Don't put up roadblocks to war
Your argument that the original understanding of the Constitution gives Congress the sole authority on war would require a radical restructuring of the way we defend our country. My view would not require us to change the Constitution, find dozens of American wars unconstitutional, or overturn the consistent practice of presidents and congresses.
Neither presidents nor Congress have ever acted under the belief that military conflict requires a declaration of war. The United States has not declared war since 1941. It has waged numerous conflicts since, including Korea, Vietnam, Nicaragua, Panama, the Balkans, and Iraq.
You create a conflict between the Constitution and the judgment of dozens of presidents and congresses that these American wars were legal. If you are right, we must immediately delete Congress' power to declare war from the Constitution. Or we must overthrow a durable system that gives presidents the initiative, and allows Congress to control war through funding and its control over the size and shape of the military. Or we must ask the courts to stop wars that have received no declaration or authorization.
The Constitution's original understanding does not demand that we run any of these risks. While you correctly quoted Federalist 69 on Tuesday, you should note that Hamilton says only that as commander-in-chief the President does not have the power to declare war or to raise troops. When those words were written a declaration was not needed to begin a warindeed, in the 100 years before the Constitution, the British only once declared war at the start of a conflict. Declarations define the legal status of hostilities under international law. They don't give Congress the sole key to launch the missiles.
Our Constitution usually makes clear when it requires a specific process before the government can act, especially when the executive and legislative branches share a power. It sets out detailed procedures for the passage of laws, the appointment of Supreme Court Justices, and the making of treaties. There are none for war. Our Constitution even declares that states shall not "engage" in war "without the consent of Congress"exactly the limits you want on the President. Why didn't the Framers use this same language for the President if they wanted the same result?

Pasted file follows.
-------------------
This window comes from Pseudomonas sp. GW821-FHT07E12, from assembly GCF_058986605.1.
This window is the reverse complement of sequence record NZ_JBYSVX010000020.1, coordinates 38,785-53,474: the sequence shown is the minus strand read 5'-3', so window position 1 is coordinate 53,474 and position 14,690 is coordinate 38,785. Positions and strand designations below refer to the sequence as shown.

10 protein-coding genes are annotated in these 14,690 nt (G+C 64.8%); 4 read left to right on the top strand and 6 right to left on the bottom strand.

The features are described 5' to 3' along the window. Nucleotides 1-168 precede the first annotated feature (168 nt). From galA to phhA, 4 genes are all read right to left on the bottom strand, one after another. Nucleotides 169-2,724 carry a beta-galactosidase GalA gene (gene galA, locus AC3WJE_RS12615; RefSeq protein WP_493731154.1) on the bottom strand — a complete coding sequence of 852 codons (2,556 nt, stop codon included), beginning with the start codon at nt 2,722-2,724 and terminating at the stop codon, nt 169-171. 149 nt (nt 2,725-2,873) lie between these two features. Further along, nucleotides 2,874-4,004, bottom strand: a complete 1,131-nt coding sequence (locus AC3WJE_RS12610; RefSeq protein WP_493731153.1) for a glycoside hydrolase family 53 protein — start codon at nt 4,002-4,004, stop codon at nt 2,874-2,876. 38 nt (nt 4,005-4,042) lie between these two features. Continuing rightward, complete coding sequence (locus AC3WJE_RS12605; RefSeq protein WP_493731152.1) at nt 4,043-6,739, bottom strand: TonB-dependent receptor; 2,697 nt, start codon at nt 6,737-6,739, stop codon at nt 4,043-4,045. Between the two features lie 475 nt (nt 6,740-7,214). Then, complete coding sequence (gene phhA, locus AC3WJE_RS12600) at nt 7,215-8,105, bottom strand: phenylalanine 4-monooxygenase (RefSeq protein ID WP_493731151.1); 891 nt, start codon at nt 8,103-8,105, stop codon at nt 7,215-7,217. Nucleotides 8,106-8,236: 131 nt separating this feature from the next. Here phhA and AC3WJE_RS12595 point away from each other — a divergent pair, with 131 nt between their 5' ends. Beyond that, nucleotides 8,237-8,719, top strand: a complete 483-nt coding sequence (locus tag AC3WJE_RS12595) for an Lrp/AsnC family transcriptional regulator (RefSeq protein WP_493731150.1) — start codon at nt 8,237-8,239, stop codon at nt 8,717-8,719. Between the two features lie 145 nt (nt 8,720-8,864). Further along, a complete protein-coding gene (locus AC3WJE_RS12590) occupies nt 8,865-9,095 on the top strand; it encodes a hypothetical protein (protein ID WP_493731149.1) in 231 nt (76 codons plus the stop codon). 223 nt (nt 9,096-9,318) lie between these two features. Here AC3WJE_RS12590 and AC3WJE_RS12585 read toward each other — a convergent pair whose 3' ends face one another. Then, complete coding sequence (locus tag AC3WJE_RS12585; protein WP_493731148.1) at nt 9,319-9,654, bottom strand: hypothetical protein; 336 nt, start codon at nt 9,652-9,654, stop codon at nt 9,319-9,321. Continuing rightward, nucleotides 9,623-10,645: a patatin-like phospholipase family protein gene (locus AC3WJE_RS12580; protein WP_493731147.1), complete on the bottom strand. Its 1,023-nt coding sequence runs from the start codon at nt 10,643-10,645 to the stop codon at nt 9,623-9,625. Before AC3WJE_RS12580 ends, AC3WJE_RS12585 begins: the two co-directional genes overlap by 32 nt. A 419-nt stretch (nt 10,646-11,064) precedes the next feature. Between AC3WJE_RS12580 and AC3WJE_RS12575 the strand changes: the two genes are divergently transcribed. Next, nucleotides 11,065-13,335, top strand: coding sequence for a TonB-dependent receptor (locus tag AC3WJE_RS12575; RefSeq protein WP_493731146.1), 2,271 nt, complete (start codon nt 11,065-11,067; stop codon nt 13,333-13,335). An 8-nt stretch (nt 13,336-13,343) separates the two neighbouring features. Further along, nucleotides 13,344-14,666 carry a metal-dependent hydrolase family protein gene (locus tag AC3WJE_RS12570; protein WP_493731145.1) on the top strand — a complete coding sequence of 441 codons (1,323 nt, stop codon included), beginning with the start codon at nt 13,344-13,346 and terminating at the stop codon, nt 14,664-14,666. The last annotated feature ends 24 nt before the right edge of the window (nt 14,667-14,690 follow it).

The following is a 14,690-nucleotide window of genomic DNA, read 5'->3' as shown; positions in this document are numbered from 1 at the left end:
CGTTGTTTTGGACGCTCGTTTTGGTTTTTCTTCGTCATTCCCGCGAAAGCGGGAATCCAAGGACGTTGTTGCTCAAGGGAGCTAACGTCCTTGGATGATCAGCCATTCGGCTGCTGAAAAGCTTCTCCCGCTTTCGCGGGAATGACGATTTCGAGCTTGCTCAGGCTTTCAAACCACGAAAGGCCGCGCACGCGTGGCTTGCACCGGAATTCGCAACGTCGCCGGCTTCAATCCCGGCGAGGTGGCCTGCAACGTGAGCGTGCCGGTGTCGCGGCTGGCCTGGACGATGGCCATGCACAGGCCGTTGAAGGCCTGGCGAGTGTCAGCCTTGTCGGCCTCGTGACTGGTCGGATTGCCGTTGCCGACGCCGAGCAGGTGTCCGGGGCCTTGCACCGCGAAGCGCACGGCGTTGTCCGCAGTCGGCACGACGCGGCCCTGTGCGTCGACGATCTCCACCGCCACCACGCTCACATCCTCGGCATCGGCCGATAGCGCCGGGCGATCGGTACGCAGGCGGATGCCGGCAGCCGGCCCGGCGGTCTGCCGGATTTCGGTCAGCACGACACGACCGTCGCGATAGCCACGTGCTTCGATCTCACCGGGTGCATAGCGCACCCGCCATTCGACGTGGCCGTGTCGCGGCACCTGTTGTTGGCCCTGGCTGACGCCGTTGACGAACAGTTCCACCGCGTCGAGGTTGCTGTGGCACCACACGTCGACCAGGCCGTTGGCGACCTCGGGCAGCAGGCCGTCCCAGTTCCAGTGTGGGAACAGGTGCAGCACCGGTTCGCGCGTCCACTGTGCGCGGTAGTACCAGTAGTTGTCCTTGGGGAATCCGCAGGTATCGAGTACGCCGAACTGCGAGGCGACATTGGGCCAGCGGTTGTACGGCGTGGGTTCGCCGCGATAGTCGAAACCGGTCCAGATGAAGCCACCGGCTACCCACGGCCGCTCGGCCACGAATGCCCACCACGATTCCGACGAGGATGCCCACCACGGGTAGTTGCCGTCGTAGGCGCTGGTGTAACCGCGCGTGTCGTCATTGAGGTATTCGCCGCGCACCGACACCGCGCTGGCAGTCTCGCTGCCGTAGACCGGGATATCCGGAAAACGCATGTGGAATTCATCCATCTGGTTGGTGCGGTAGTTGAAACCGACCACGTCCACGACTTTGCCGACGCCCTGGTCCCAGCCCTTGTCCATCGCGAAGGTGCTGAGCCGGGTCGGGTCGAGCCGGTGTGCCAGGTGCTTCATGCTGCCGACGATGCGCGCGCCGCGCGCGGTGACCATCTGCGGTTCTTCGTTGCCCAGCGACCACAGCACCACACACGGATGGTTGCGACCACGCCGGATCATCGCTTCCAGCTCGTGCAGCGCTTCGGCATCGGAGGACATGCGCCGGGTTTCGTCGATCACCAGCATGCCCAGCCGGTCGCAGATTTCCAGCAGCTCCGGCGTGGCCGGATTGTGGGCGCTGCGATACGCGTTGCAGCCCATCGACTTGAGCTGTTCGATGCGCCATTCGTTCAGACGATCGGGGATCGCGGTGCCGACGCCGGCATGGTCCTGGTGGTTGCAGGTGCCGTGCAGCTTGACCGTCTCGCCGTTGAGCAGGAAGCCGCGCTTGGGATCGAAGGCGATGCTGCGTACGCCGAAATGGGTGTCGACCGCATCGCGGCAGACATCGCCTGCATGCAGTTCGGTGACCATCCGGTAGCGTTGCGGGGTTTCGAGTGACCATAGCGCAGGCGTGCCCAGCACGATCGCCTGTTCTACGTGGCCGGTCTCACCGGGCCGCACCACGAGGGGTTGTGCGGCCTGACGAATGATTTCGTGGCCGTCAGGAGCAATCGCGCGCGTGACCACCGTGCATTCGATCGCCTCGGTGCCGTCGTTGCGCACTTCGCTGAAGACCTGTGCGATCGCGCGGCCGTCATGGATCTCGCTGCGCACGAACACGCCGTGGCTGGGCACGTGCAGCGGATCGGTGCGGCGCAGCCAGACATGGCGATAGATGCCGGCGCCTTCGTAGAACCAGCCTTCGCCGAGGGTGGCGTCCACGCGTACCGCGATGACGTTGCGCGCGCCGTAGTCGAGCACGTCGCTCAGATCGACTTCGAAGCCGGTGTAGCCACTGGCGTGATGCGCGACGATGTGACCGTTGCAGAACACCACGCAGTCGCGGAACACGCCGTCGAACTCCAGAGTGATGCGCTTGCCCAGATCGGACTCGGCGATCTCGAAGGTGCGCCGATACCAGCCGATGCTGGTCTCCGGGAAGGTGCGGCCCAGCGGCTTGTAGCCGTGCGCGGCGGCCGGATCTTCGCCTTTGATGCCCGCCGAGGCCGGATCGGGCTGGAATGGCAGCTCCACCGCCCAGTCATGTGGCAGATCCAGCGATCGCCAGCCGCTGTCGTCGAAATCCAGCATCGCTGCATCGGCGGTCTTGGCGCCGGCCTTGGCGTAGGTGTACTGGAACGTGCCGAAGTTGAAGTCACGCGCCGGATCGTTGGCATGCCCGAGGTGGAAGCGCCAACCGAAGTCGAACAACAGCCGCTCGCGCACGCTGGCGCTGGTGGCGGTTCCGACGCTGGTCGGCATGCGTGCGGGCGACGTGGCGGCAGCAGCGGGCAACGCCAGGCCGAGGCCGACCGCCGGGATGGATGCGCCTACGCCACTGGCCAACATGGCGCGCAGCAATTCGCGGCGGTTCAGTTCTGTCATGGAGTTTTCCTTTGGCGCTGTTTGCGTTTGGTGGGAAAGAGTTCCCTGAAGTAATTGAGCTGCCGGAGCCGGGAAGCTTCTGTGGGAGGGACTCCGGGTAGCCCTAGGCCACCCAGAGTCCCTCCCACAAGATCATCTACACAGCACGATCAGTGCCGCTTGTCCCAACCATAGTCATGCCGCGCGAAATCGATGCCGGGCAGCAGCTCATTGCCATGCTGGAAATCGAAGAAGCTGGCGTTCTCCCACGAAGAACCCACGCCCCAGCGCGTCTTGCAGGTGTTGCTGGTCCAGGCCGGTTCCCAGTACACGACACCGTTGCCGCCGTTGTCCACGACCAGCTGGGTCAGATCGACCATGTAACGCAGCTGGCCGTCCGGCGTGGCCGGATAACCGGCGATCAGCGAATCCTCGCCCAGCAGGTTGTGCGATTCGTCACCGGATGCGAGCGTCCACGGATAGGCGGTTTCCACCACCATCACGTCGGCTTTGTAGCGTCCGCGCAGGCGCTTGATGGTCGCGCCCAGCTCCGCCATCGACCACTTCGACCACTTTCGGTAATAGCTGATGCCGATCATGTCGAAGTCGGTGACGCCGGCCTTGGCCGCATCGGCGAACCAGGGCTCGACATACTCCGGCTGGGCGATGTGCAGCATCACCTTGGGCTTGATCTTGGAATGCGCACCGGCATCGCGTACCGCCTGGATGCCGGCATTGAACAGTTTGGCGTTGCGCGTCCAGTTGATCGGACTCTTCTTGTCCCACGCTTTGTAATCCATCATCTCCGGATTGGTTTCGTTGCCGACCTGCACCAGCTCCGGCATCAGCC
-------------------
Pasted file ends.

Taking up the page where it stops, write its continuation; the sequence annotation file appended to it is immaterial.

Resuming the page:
A radical change in the system for making war might appease critics of presidential power. But it could also seriously threaten American national security. In order to forestall another 9/11 attack, or to take advantage of a window of opportunity to strike terrorists or rogue nations, the executive branch needs flexibility. It is not hard to think of situations where congressional consent cannot be obtained in time to act. Time for congressional deliberation, which may not even lead to smarter decisions, will come at the price of speed and secrecy.
The Constitution creates a presidency that can respond forcefully to prevent serious threats to our national security. Presidents can take the initiative and Congress can use its funding power to check him. Instead of demanding a legalistic process to begin war, the framers left war to politics. As we confront the new challenges of terrorism, rogue nations and WMD proliferation, now is not the time to introduce sweeping, untested changes in the way we make war.
John Yoo is a law professor at the University of California, Berkeley and a visiting scholar at the American Enterprise Institute. He served in the Bush Justice Department from 2001 to 2003, where he worked on constitutional issues involving war, and is the author of "War by Other Means" (2006).
We don't want a warrior-king
Nothing you write refutes my basic point. The founding generation would have flatly rejected a Constitution that granted the president the broad range of war-making powers exercised by King George III. Our predecessors made a fundamental commitment to shared decision-making between the president and Congress.
The founding affirmation of checks and balances still makes sense. It's easy to start wars, but tough to end them. The best time for democratic oversight is before the fighting begins. The American people have the constitutional right to demand that the president gain the consent of Congress to major wars. And if the president's arguments are based on false premises, Congress has the power to end a conflict it would never have authorized in the first place.